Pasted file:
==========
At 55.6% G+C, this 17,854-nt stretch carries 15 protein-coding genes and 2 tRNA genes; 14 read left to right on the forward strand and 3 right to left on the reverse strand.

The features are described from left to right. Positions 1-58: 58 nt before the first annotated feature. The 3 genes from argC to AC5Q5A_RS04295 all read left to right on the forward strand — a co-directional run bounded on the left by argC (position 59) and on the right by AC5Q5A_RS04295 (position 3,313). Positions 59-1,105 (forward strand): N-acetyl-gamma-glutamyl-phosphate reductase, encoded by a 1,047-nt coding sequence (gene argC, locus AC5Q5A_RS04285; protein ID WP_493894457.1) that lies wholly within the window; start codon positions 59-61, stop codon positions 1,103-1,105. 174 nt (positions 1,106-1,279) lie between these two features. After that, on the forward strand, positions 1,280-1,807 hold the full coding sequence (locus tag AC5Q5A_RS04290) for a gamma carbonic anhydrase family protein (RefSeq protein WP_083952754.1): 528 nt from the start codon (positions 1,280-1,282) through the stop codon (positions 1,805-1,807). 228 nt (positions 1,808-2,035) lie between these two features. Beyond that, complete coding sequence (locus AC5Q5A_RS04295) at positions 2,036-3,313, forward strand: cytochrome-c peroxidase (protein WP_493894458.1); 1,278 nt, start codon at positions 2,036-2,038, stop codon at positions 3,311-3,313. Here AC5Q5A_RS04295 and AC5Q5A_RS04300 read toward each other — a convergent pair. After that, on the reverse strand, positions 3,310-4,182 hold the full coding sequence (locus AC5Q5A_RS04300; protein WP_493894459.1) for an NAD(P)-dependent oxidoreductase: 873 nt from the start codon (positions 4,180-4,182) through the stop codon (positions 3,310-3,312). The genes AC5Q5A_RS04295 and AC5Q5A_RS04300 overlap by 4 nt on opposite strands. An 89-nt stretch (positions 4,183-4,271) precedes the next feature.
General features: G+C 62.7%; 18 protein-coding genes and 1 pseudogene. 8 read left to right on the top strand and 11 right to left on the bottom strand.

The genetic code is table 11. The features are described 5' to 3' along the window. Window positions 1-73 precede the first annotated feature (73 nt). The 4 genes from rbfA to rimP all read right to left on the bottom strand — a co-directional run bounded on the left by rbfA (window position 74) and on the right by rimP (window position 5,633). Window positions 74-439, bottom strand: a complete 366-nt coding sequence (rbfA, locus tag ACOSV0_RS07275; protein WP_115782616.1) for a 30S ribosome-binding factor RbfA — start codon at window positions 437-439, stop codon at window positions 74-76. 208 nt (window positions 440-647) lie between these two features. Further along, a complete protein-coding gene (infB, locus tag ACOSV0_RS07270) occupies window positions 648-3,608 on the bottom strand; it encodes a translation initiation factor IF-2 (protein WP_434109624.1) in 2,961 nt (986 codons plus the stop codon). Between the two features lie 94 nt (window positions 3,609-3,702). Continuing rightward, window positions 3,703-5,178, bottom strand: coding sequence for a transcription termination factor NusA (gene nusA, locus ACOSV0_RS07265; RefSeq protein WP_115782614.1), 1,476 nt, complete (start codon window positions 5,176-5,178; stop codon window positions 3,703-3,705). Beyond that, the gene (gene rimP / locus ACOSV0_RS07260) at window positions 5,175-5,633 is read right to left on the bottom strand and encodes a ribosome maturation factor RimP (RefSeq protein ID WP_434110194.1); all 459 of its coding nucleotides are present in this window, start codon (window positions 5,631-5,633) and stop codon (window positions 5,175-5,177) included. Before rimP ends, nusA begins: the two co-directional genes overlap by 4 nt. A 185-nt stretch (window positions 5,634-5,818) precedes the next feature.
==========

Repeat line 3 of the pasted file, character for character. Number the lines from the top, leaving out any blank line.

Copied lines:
General features: G+C 62.7%; 18 protein-coding genes and 1 pseudogene. 8 read left to right on the top strand and 11 right to left on the bottom strand.